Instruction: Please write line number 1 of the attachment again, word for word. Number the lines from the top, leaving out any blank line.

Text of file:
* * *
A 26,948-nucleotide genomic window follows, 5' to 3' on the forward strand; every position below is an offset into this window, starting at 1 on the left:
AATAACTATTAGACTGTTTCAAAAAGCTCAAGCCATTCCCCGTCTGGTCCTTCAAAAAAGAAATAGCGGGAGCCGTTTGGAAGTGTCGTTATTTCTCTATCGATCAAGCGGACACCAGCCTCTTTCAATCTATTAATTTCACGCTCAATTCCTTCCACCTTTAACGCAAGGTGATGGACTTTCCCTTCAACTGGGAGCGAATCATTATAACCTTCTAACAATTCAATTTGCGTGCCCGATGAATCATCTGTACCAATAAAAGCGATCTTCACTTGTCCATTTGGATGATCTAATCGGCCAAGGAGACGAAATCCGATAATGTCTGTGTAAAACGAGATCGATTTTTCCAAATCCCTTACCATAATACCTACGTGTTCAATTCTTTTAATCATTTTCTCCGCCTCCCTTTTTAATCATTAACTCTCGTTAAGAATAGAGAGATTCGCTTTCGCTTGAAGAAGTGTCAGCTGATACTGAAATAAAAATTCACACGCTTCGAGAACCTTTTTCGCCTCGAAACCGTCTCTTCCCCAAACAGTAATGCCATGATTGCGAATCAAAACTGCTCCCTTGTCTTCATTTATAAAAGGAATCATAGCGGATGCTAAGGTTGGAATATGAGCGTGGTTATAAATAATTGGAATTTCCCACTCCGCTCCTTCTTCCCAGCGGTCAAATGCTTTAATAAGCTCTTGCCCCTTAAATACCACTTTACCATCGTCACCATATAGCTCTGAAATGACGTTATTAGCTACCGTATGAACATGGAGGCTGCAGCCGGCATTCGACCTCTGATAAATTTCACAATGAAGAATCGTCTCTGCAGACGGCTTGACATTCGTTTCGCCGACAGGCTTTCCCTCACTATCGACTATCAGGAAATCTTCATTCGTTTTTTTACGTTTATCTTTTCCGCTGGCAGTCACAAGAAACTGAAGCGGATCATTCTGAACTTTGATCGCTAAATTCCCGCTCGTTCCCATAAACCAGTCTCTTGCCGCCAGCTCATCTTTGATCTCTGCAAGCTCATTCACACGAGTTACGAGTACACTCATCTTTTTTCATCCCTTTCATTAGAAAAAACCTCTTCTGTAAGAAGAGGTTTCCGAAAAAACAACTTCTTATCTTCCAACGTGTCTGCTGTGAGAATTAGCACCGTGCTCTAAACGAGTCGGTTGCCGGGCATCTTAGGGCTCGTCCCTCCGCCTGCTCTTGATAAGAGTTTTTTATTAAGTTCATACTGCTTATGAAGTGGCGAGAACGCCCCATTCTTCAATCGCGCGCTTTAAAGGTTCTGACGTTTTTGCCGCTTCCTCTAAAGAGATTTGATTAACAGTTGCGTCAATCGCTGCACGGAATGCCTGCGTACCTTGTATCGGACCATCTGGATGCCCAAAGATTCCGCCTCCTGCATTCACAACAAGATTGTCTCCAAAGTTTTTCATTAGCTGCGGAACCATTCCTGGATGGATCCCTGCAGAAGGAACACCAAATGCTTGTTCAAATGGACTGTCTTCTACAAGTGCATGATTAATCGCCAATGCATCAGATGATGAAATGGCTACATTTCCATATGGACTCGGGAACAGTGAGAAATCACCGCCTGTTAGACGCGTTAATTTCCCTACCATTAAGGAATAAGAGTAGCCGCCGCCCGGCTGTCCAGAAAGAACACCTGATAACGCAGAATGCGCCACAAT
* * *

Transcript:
A 26,948-nucleotide genomic window follows, 5' to 3' on the forward strand; every position below is an offset into this window, starting at 1 on the left: